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The GLOBAL REPORT – Legion provincial conference, protecting abortion rights and more …

Legion provincial conference
North Bay is about to host hundreds of Legion delegates from across Ontario.
They’re coming for the 52nd Biennial Convention of the Royal Canadian Legion Ontario Provincial Command.
Spokesperson Marc Picard says a flag-raising ceremony is taking place Friday afternoon at City Hall with delegates and guests from across Canada arriving that day with the official kick-off Sunday.
Picard says upwards of 500 people are expected to be in Sunday morning’s parade, including pipe bands from North Bay, Callander and across Ontario.
He’s encouraging the public to check out the parade as it makes from Memorial Park, down Ferguson Street, to the museum.
This is the first time the convention has been held in North Bay since 1965.

Removing abortion barriers
Over $3.5 million in federal funding is going to improve Canadians’ access to vital abortion services and accurate reproductive health information.
Women and Gender Equality Minister Marci Ien says the funds are to address barriers like the lack of resources needed to travel to access abortion care, and the lack of culturally safe, stigma-free services.
Ien says over the next three years just over $2.1 million is going to Action Canada to expand its Access Line and Sexual Health Information Hub programs and just under $1.5 million will go to the National Abortion Federation Canada for financial and logistical support to women seeking abortion services and training for health care providers in providing abortion services.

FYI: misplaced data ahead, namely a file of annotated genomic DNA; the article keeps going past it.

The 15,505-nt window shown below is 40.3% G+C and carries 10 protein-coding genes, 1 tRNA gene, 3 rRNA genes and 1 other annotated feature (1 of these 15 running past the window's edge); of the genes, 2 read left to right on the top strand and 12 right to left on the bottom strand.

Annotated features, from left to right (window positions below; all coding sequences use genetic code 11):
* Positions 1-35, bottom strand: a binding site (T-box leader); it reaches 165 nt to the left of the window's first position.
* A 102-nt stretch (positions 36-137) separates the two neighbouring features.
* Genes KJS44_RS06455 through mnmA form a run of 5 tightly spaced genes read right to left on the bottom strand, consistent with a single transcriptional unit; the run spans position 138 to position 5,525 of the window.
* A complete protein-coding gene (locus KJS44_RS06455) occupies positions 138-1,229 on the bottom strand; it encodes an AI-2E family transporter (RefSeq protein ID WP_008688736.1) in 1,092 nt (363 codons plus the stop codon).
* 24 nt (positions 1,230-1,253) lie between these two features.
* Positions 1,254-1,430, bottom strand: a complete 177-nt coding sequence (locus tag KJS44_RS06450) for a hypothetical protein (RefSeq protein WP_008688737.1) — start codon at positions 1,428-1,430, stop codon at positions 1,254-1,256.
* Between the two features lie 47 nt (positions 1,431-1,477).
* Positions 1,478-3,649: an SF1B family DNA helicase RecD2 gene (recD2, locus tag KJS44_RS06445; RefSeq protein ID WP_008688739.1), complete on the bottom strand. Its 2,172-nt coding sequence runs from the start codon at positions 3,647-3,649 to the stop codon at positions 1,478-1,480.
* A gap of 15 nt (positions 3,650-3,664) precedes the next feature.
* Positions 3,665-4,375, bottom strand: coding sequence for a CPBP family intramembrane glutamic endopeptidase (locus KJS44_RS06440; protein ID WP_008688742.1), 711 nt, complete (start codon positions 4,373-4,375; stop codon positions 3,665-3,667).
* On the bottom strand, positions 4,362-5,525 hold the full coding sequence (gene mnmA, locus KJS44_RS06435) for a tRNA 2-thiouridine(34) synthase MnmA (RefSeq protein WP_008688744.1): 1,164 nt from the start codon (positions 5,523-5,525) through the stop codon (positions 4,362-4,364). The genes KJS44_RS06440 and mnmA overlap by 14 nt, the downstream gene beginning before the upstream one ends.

Ukraine pushing back
British military intelligence officials say Ukrainian forces continue to push back Russian troops in a counter-attack near the eastern city of Kharkiv.
They say Ukrainian soldiers are now only a few kilometres from the Russian border.
Meantime, Ukraine’s chief prosecutor says the first war crimes case will see a captured 21-year-old Russian soldier tried for murder, for killing a 62-old-man riding a bicycle in a village near Kyiv.
The soldier was allegedly ordered to shoot the man to prevent him from telling Ukrainian forces that they were retreating from the area.
Ukrainian officials also say negotiations continue to exchange prisoners of war for hundreds of wounded Ukrainian soldiers from the massive steel plant in the devastated southern port city of Mariupol.

Finland wants to join NATO
Finland’s leaders have formally confirmed their desire to join NATO.
In a joint statement this morning, the country’s president and prime minister say the move is important to maintain their security and independence, since they share a 13-hundred-kilometer long border with Russia.
A vote in Parliament must still be held.
Finland and neighbouring Sweden had been neutral, but public opinion changed sharply after the Russian invasion of Ukraine began on February 24th.
Sweden is expected to make a decision in the next few days.

Conservative leadership debate
The six candidates vying to become the next leader of the federal Conservative party gathered in Edmonton last night for their first official debate.
As expected, perceived front-runner Pierre Poilievre was the main target, criticized by the other candidates for what they see as his divisive approach to government.
But he stuck to his guns, claiming his goal is to give Canadians the “freedom to take back control of their lives.”
The party plans a French-language debate on May 24th, with the possibility of a third in August.
The new leader will be chosen on September 10th.

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